Officers will not be charged in deadly Wyoming shooting
Warning: video contains graphic content
CINCINNATI (WXIX) - Hamilton County Prosecutor Melissa Powers announced Friday no charges are being filed against Wyoming officers following a deadly shooting on Jan. 30.
The shooting happened after officers responded to a call from a resident on Durrell Avenue, thinking a neighboring home was being burglarized, the prosecutor explained.
Officers arrived at the home of 28-year-old Joe Frasure Jr.’s grandmother.
Powers says officers saw Joe Frasure Sr. in the driveway of the home and his son, Frasure Jr., behind the wheel of a van.
The Wyoming officers can be heard on the body camera video commanding Frasure Jr. to get out of the vehicle and put his hands in the air.
As Powers explained while playing the video, the 28-year-old put the van in reverse and crashed into a tree. Still not complying with officers’ commands, he put the van in drive and “quickly accelerated with the clear intent to drive his vehicle in the direction of the other two officers,” Powers said.
Frasure Jr. almost hit one officer, according to Powers, before turning the van in the direction of the other officers.
“In an act of self-defense,” Powers says officers fired four shots toward the van, with at least one of the bullets hitting Frasure Jr.
Officers rendered aid to Frasure Jr. before he was eventually transported to the University of Cincinnati Medical Center, the Hamilton County prosecutor explained. At that time, Frasure Sr. ran from the scene before he was eventually taken into custody, according to Powers. The father had an active arrest warrant for a misdemeanor theft charge in December of 2022, Powers said.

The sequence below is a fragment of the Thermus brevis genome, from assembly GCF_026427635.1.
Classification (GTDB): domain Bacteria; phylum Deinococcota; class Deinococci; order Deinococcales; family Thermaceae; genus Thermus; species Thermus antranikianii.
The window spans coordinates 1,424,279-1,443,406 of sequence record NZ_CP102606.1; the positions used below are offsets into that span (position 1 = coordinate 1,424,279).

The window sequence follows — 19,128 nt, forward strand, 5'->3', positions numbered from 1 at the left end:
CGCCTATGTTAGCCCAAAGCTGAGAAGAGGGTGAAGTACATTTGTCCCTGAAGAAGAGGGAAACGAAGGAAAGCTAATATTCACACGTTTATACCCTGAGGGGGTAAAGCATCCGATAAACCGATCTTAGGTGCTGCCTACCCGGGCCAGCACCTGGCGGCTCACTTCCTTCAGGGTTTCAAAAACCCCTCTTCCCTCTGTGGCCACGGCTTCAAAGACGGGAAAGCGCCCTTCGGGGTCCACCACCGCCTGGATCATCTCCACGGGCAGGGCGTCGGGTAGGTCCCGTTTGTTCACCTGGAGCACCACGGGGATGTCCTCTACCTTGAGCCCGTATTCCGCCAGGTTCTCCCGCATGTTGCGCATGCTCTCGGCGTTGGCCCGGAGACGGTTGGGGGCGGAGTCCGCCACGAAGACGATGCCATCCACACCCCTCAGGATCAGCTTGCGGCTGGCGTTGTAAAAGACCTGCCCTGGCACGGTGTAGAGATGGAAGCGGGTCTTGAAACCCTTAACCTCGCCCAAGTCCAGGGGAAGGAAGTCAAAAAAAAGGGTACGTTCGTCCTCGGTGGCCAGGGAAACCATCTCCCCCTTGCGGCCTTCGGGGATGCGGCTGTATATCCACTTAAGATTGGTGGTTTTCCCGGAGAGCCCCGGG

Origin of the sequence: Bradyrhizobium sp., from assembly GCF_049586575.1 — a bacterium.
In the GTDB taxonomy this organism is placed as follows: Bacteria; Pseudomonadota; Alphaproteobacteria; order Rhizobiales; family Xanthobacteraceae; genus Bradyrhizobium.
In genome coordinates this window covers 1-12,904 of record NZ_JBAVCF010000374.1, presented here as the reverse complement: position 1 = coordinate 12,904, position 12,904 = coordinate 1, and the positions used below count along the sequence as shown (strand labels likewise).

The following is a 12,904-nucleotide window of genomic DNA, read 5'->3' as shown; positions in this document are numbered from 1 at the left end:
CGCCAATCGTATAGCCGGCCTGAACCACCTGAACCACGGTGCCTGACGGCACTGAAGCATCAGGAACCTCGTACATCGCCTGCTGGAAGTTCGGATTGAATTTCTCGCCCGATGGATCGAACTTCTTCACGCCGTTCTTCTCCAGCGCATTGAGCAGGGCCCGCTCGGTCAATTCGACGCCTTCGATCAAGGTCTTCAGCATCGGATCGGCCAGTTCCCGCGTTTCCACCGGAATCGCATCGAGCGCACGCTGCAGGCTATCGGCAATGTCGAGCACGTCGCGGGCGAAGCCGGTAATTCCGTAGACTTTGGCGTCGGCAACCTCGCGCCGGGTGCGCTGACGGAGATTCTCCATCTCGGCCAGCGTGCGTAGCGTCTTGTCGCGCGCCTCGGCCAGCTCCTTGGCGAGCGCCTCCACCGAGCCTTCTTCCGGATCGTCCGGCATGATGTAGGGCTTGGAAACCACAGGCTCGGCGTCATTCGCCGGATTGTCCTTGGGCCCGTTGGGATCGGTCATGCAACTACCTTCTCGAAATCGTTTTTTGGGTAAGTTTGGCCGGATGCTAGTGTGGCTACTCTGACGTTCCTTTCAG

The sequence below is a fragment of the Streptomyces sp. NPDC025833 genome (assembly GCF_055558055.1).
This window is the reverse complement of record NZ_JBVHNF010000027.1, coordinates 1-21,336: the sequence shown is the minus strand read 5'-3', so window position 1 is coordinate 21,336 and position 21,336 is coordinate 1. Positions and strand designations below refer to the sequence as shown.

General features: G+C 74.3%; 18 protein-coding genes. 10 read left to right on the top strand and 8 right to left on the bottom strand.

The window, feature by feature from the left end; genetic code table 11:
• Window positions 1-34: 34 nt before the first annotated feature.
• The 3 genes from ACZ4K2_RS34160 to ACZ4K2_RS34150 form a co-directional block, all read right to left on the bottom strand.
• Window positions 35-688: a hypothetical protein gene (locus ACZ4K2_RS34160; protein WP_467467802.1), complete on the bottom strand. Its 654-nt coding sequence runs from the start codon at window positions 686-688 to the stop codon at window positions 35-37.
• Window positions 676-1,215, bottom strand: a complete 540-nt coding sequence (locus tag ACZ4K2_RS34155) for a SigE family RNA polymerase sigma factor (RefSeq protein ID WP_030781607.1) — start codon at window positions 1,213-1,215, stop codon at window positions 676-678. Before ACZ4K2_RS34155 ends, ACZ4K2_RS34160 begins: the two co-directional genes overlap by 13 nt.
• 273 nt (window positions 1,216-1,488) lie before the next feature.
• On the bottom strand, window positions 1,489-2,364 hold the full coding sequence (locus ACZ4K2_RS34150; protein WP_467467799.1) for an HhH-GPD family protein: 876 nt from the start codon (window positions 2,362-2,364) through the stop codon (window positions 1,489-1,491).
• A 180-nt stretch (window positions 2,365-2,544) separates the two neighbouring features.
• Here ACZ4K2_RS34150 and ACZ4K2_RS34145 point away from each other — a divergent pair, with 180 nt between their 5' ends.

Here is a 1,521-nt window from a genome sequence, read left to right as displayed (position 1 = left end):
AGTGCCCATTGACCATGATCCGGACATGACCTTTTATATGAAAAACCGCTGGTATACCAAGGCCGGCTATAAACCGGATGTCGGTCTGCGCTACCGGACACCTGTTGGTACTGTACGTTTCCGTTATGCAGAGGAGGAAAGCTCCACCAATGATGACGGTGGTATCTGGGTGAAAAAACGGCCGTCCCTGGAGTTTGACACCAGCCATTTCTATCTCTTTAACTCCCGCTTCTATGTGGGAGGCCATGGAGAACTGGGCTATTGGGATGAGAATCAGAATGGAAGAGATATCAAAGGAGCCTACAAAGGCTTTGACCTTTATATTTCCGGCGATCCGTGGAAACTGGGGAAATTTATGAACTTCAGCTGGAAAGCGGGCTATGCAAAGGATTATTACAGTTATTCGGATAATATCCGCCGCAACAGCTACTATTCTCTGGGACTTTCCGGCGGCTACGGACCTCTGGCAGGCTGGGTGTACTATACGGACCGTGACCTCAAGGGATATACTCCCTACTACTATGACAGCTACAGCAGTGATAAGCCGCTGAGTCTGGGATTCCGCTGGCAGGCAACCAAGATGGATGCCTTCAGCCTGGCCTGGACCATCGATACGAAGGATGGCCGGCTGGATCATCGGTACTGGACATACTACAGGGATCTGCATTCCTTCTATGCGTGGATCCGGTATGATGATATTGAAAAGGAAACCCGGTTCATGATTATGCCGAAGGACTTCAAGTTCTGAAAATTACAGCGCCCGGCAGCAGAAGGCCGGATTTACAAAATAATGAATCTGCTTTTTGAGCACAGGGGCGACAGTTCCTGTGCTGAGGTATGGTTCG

Frasure Jr.’s family said he was brain-dead but remained on life support. On Feb. 1, the Hamilton Coroner’s Office said he died.
The 28-year-old was allegedly at the Durrell Avenue address because that’s where his grandmother lived, his family told FOX19 NOW.
The family says he went there to help his sister clear out their grandmother’s apartment after her death three weeks ago.
“He was going through a tough time over her passing, and he was there to help his little sister clean out the place and someone made a bogus call about a burglary,” Frasure’s uncle, Art Tucker, claims.
Prosecutor Powers explained Friday that the city of Wyoming and the Board of Health made it known that no one could live in the building. She said it was her understanding that no one was allowed to be in the home past sundown.
The officers who fired their guns are on paid administrative leave, Wyoming Police Chief Brooke Brady said.
Frasure Jr. was on probation in Indiana for felony battery and had an active probation violation warrant at the time of the Jan. 30 shooting, according to Powers. He was on parole in Kentucky for manufacturing methamphetamine and had an active parole violation warrant for absconding, she explained.
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